Where Topa does stand out on paper is in his sweeping slider, which has a ridiculous amount of horizontal break, averaging about 15-16 inches. In that way, you can see a parallel to Sewald, whose slider also features an above-average amount of sweep, and who has said the Mariners encouraged him to focus less on getting the traditional two-plane movement in his slider and more on just getting it to sweep as much as possible. Topa didn’t get as quite much sweep on his slider in 2022 as he did in 2021, but the movement profile is there, and it fits well into the Mariners bullpen. Here, using Stacast data, is an approximation of where Topa’s slider fits in with the other sliders coming out of the Mariners’ bullpen (the starters are on there because Statcast didn’t give me a way to leave them off, so use them for reference):

Baseball Savant

There are two kinds of sliders being thrown in the Mariners bullpen: some with more rise, like those thrown by Muñoz and Sewald, and others with the more traditional two-plane drop and sweep, like Festa and Murfee. You can see Brash as the outlier there, as his slider gets some of the most dramatic horizontal movement in baseball—in fact, Brash is an outlier in all of baseball. Topa’s slider should settle right around Kirby’s for both horizontal movement and drop, and give batters another angle to contend with out of Seattle’s bullpen.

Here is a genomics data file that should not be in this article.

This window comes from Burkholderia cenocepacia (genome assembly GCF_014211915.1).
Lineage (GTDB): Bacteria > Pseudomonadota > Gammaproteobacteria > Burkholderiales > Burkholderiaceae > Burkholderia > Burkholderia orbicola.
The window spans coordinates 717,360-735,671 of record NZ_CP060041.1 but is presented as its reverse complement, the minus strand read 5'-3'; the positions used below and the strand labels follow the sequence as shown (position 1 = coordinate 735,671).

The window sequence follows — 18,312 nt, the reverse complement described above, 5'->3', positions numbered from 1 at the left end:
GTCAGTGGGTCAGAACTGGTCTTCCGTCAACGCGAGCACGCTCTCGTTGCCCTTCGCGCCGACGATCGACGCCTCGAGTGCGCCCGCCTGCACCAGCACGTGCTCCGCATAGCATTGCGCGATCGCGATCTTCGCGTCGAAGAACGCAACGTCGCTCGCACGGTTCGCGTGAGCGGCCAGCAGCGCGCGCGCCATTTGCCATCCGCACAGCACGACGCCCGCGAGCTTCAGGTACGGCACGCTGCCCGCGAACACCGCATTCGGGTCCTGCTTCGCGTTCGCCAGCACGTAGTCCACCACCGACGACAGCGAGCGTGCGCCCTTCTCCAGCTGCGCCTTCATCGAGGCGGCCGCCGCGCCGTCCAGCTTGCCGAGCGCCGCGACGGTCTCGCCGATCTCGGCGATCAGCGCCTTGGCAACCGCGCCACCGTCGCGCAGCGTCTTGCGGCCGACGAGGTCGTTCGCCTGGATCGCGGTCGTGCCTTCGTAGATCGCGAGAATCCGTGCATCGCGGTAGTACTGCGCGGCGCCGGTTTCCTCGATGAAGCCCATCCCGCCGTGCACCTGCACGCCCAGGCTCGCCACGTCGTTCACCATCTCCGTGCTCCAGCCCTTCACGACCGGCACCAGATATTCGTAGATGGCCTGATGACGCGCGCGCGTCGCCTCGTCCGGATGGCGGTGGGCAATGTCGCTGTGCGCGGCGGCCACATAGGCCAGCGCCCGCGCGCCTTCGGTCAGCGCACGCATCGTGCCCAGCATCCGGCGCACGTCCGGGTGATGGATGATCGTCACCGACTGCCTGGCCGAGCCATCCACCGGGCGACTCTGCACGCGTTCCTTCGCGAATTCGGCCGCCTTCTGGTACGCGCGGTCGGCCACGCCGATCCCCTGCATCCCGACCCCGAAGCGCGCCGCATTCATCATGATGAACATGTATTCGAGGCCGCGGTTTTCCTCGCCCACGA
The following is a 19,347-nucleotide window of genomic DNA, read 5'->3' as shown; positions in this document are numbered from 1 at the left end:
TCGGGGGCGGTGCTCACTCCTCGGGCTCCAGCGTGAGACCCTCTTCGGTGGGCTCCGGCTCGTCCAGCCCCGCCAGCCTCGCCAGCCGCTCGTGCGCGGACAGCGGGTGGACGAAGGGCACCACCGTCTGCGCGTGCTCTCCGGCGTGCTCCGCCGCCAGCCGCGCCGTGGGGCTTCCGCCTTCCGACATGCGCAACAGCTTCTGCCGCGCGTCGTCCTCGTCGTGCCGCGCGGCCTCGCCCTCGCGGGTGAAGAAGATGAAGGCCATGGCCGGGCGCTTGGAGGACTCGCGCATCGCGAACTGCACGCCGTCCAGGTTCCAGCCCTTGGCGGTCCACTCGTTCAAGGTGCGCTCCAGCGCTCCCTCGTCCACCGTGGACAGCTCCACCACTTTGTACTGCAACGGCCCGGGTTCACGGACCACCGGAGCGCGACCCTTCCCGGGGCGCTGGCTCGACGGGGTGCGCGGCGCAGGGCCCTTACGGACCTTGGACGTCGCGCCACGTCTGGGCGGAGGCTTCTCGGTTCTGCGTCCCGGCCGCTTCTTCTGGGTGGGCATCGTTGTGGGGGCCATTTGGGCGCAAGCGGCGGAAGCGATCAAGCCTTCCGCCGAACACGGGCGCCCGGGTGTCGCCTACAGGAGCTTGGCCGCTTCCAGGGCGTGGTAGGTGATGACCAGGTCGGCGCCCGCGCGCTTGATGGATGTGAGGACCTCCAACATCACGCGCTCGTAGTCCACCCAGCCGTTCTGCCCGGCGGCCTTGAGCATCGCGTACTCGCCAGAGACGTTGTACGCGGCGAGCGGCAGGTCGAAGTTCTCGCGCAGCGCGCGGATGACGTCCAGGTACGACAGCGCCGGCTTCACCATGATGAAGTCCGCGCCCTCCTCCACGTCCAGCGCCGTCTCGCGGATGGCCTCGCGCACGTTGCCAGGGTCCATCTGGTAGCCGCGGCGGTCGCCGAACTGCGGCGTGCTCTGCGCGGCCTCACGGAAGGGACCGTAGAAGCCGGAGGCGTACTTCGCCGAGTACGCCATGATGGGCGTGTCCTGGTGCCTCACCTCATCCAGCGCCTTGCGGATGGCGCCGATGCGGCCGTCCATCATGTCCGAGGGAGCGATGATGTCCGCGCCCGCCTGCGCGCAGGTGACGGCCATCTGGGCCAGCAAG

Let’s see that slider in action:

Sweepy! But this one’s my favorite:

“Possessed” does seem to be the way to describe that. Batters are Tippi Hedron in a glass telephone booth and that pitch is the bird intent on diving into it.

To acquire Topa’s services, the Mariners dealt young righty Joseph Hernández, a not-insignificant return. Hernández was on the fringe of joining Mariners’ Top-30 lists after anchoring the rotation in Modesto for the season, leading the team in most statistical categories and winning Pitcher of the Year in the Cal League. That’s a sign of how highly the team views Topa as an acquisition piece despite the injuries that have so far derailed his professional career. We know the Mariners are among the league’s best in maximizing pitchers’ arsenals; we will hope they’re also among the best at injury prevention and rehab, so they can help Topa make the most out of a right arm that hasn’t yet had its due moment in the spotlight.